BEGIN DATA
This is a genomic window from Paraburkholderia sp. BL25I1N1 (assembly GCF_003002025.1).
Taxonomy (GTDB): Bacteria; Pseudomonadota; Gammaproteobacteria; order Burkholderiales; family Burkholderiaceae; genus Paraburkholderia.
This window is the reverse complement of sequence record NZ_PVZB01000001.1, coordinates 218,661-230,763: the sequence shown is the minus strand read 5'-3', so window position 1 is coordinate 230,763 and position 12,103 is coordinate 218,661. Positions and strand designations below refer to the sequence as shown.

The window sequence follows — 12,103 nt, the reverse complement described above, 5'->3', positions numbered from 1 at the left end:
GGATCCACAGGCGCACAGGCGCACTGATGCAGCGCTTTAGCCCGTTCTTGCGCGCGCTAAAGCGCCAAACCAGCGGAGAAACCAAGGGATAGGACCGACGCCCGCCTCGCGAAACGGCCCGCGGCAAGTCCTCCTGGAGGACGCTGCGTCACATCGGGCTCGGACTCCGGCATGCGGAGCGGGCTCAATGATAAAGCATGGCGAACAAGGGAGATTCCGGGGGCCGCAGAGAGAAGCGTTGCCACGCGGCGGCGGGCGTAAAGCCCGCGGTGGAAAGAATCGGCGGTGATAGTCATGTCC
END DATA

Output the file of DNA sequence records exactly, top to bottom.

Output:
This is a genomic window from Paraburkholderia sp. BL25I1N1 (assembly GCF_003002025.1).
Taxonomy (GTDB): Bacteria; Pseudomonadota; Gammaproteobacteria; order Burkholderiales; family Burkholderiaceae; genus Paraburkholderia.
This window is the reverse complement of sequence record NZ_PVZB01000001.1, coordinates 218,661-230,763: the sequence shown is the minus strand read 5'-3', so window position 1 is coordinate 230,763 and position 12,103 is coordinate 218,661. Positions and strand designations below refer to the sequence as shown.

The window sequence follows — 12,103 nt, the reverse complement described above, 5'->3', positions numbered from 1 at the left end:
GGATCCACAGGCGCACAGGCGCACTGATGCAGCGCTTTAGCCCGTTCTTGCGCGCGCTAAAGCGCCAAACCAGCGGAGAAACCAAGGGATAGGACCGACGCCCGCCTCGCGAAACGGCCCGCGGCAAGTCCTCCTGGAGGACGCTGCGTCACATCGGGCTCGGACTCCGGCATGCGGAGCGGGCTCAATGATAAAGCATGGCGAACAAGGGAGATTCCGGGGGCCGCAGAGAGAAGCGTTGCCACGCGGCGGCGGGCGTAAAGCCCGCGGTGGAAAGAATCGGCGGTGATAGTCATGTCC